Stephen Harper is desperately trying to get Canada's First Peoples to buy into the Northern Gateway Pipeline. But, Michael Harris writes, they will not be snookered by Mr. Harper. They know the man too well:
Stephen Harper’s trust account is badly overdrawn. Native leaders will not soon forget how the Conservatives blithely walked away from the work-in-progress that was the Kelowna Accord.
Although former prime minister Paul Martin wasn’t around long enough to implement a program that aimed at ending native poverty in a decade, his plan enjoyed wide support and created something even more seductive: a sense of optimism.
Then-Opposition leader Stephen Harper claimed that he supported the plan to end native poverty and the principles of the Kelowna Accord, though he differed on how that should be accomplished.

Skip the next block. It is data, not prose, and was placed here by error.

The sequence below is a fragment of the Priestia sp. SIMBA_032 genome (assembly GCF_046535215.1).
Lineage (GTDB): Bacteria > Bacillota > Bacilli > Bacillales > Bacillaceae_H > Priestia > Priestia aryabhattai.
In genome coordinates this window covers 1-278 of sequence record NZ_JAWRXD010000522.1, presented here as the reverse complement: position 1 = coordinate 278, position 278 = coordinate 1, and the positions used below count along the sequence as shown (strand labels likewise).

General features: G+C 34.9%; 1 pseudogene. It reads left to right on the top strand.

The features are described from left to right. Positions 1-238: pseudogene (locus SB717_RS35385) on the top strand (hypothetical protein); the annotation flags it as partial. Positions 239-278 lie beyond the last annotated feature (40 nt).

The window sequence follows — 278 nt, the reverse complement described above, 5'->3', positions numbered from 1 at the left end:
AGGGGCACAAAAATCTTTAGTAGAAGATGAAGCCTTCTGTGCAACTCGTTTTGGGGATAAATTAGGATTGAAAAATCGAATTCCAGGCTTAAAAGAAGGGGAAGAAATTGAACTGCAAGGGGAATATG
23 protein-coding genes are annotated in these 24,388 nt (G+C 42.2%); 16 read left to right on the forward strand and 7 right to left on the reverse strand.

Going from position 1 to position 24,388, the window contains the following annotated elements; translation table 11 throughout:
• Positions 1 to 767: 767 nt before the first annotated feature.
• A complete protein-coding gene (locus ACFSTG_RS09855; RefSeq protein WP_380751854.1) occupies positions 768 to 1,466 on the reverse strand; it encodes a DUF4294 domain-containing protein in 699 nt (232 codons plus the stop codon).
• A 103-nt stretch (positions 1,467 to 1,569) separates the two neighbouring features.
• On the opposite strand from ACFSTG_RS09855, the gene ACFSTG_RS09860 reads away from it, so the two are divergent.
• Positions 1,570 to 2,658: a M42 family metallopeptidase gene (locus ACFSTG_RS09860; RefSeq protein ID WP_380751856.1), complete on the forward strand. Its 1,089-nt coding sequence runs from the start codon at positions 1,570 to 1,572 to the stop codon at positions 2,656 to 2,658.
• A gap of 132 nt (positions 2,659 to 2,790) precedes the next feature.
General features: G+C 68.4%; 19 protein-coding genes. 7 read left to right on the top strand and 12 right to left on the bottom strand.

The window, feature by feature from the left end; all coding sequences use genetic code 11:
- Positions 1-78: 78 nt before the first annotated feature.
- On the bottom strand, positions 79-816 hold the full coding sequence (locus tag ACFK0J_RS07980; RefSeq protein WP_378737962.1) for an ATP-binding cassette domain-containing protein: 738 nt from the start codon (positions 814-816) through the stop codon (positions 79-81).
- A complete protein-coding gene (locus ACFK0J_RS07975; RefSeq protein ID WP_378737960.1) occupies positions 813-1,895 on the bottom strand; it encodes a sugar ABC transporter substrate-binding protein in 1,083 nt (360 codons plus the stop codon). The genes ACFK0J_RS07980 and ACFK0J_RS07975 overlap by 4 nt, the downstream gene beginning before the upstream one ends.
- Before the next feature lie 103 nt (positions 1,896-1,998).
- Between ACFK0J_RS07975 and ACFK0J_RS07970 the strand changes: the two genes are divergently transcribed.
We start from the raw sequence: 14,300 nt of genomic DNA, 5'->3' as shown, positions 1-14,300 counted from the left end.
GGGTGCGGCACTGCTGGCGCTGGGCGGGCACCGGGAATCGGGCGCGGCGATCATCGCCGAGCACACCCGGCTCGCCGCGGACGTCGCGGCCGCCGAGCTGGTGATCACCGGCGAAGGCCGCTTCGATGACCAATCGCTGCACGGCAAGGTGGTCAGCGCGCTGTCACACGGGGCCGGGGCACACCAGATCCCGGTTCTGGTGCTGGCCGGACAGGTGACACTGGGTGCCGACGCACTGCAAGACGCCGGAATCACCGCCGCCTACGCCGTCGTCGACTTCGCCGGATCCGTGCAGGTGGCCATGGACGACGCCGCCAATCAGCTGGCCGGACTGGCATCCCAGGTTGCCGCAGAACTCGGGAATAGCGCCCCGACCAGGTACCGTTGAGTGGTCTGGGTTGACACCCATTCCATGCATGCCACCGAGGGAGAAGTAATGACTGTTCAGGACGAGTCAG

This is one of the things that Harper said in a letter to Dwight Dorey of the Congress of Aboriginal People dated January 10, 2006: “The Conservative Party of Canada is committed to holding another meeting with First Ministers and National Aboriginal Leaders within the next two or three years to measure the progress of the Kelowna commitments.”
Put that in the same category with Harper’s promises not to mess with income trusts or the Old Age Supplement. Canada’s First Nations leaders have had their bags packed for that meeting for going on seven years but the invitation, apparently, is still in the mail.
There was Harper's treatment of Theresa Spence and:
The last blow to the PM’s credibility on the aboriginal street may well be the government’s vaunted native education legislation — a plan AFN Chief Shawn Atleo has already panned because it was conceived, as most of this government’s legislation is, unilaterally.
The First Nations know that Stephen Harper doesn't negotiate with anyone -- not with the opposition parties, not with the provinces, and certainly not with them. His present desperation is the harvest of his own failure.